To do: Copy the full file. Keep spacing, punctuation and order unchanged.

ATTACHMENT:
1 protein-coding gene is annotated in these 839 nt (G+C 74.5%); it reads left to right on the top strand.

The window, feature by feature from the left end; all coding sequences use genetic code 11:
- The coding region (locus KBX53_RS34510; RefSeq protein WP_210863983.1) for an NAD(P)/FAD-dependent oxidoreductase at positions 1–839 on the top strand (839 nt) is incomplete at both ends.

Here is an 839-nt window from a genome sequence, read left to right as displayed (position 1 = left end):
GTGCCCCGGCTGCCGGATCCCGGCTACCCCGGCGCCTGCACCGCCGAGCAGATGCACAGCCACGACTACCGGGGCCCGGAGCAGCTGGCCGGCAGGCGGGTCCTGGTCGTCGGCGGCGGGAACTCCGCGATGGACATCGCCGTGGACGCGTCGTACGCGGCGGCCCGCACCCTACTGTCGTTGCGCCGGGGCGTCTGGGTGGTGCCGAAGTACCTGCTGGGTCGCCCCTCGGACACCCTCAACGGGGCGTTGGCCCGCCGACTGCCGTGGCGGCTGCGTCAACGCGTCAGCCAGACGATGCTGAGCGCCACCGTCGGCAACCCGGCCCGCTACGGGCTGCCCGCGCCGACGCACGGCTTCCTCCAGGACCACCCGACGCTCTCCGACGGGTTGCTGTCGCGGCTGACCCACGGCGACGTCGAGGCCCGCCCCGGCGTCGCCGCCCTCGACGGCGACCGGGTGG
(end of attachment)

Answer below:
1 protein-coding gene is annotated in these 839 nt (G+C 74.5%); it reads left to right on the top strand.

The window, feature by feature from the left end; all coding sequences use genetic code 11:
- The coding region (locus KBX53_RS34510; RefSeq protein WP_210863983.1) for an NAD(P)/FAD-dependent oxidoreductase at positions 1–839 on the top strand (839 nt) is incomplete at both ends.

Here is an 839-nt window from a genome sequence, read left to right as displayed (position 1 = left end):
GTGCCCCGGCTGCCGGATCCCGGCTACCCCGGCGCCTGCACCGCCGAGCAGATGCACAGCCACGACTACCGGGGCCCGGAGCAGCTGGCCGGCAGGCGGGTCCTGGTCGTCGGCGGCGGGAACTCCGCGATGGACATCGCCGTGGACGCGTCGTACGCGGCGGCCCGCACCCTACTGTCGTTGCGCCGGGGCGTCTGGGTGGTGCCGAAGTACCTGCTGGGTCGCCCCTCGGACACCCTCAACGGGGCGTTGGCCCGCCGACTGCCGTGGCGGCTGCGTCAACGCGTCAGCCAGACGATGCTGAGCGCCACCGTCGGCAACCCGGCCCGCTACGGGCTGCCCGCGCCGACGCACGGCTTCCTCCAGGACCACCCGACGCTCTCCGACGGGTTGCTGTCGCGGCTGACCCACGGCGACGTCGAGGCCCGCCCCGGCGTCGCCGCCCTCGACGGCGACCGGGTGG